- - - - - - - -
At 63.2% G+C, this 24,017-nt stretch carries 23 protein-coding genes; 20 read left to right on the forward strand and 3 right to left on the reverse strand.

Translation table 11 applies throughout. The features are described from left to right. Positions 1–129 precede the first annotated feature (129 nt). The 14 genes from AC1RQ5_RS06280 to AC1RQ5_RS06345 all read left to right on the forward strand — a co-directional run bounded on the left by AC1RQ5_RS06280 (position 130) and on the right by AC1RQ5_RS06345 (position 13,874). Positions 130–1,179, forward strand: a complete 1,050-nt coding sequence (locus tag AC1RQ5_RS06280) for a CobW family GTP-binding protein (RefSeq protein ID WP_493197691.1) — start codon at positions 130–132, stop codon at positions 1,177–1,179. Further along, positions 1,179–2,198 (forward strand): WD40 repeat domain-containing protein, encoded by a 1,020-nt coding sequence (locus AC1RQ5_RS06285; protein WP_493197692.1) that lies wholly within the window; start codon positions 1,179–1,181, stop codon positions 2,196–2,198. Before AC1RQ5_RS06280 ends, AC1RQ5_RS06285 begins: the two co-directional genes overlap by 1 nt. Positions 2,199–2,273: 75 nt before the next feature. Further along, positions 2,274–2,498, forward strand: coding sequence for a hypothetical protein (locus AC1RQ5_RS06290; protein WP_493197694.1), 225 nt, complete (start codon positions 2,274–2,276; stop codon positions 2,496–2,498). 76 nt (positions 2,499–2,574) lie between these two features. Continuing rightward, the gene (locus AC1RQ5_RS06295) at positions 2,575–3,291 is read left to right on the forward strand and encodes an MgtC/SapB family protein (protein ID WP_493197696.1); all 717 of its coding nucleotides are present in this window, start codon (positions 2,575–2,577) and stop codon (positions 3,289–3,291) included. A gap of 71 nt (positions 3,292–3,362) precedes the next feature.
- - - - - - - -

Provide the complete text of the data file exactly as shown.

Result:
At 63.2% G+C, this 24,017-nt stretch carries 23 protein-coding genes; 20 read left to right on the forward strand and 3 right to left on the reverse strand.

Translation table 11 applies throughout. The features are described from left to right. Positions 1–129 precede the first annotated feature (129 nt). The 14 genes from AC1RQ5_RS06280 to AC1RQ5_RS06345 all read left to right on the forward strand — a co-directional run bounded on the left by AC1RQ5_RS06280 (position 130) and on the right by AC1RQ5_RS06345 (position 13,874). Positions 130–1,179, forward strand: a complete 1,050-nt coding sequence (locus tag AC1RQ5_RS06280) for a CobW family GTP-binding protein (RefSeq protein ID WP_493197691.1) — start codon at positions 130–132, stop codon at positions 1,177–1,179. Further along, positions 1,179–2,198 (forward strand): WD40 repeat domain-containing protein, encoded by a 1,020-nt coding sequence (locus AC1RQ5_RS06285; protein WP_493197692.1) that lies wholly within the window; start codon positions 1,179–1,181, stop codon positions 2,196–2,198. Before AC1RQ5_RS06280 ends, AC1RQ5_RS06285 begins: the two co-directional genes overlap by 1 nt. Positions 2,199–2,273: 75 nt before the next feature. Further along, positions 2,274–2,498, forward strand: coding sequence for a hypothetical protein (locus AC1RQ5_RS06290; protein WP_493197694.1), 225 nt, complete (start codon positions 2,274–2,276; stop codon positions 2,496–2,498). 76 nt (positions 2,499–2,574) lie between these two features. Continuing rightward, the gene (locus AC1RQ5_RS06295) at positions 2,575–3,291 is read left to right on the forward strand and encodes an MgtC/SapB family protein (protein ID WP_493197696.1); all 717 of its coding nucleotides are present in this window, start codon (positions 2,575–2,577) and stop codon (positions 3,289–3,291) included. A gap of 71 nt (positions 3,292–3,362) precedes the next feature.